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In his wry and funny memoir, Edward Ugel tells the story of America's addiction to the lottery from an astonishing angle.
At age twenty-six, Ed found himself broke, knee-deep in gambling debt, and moving back into his parents' basement. It all changed, however, when he serendipitously landed a job as a salesman for The Firm--a company that offered up-front cash to lottery winners in exchange for their prize money, often paid in agonizingly small annual payments, some lasting up to twenty-five years. For the better part of the ensuing decade, Ed spent his time closing deals with lottery winners, making a lucrative and legitimate--if sometimes not-so-nice--living by taking advantage of their weaknesses . . . weaknesses he knew all too well.
Ed met hundreds of lottery winners and saw up-close the often hilarious, sometime sad outcome when great wealth is dropped on ordinary people. Once lottery winners realized their "dream-come-true" multimillion jackpots were not all that they were cracked up to be, Ed would knock on their door, offering them the cash they wanted-and often desperately need. This cash sometimes came at a high price, but winners were rarely in a position to walk the other way. As Ed learned, few of them had the financial savvy to keep up with the lottery-winner lifestyle. In fact, some just wanted their old lives back.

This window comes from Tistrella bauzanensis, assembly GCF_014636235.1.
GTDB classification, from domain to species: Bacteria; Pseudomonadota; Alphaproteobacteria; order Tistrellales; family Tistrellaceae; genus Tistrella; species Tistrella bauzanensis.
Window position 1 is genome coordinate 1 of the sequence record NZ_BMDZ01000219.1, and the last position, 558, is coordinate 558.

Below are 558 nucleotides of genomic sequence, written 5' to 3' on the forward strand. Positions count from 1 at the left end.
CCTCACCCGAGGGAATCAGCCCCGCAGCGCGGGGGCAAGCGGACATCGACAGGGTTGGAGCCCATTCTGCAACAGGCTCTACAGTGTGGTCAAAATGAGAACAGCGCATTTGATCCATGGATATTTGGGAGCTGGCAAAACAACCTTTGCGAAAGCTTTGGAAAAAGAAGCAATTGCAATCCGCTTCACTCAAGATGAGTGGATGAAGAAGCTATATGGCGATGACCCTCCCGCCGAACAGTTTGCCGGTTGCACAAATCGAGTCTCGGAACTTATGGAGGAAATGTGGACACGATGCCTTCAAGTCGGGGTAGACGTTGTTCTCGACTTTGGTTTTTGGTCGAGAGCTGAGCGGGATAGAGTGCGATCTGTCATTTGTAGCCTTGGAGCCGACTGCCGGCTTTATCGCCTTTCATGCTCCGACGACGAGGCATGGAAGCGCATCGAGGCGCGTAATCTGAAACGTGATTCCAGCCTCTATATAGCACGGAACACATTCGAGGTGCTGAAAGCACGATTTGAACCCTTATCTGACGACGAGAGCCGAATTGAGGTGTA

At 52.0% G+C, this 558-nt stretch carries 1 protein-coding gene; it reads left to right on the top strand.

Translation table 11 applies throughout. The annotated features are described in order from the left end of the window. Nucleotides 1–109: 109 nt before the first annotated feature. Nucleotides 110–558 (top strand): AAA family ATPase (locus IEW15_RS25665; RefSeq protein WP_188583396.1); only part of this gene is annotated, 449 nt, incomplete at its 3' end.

A charmingly neurotic gambler, Ed traveled deep into the heart of the country where he discovered the American Dream looks a lot like a day at the casino. And Ed knows casinos. In fact, his own taste for gambling gave him a unique insight into lottery winners: he intimately understood their mindset, making it that much easier to relate to them. And like lottery winners, Ed struggled to find balance in his own life as his increasing success earned him a bigger and bigger salary. Even as he relished his accomplishments, he grappled with the question: "If you are good at something that is bad for some people, does that make you a bad person?"
Ed Ugel takes the readers inside the captivating world of lottery winners and shows us how lotteries and gambling have become deeply inscribed in every aspect of American life shaping our image of success and good fortune. "Money for Nothing" is a witty, wise, and often outrageously funny account of high expectations and easy money.
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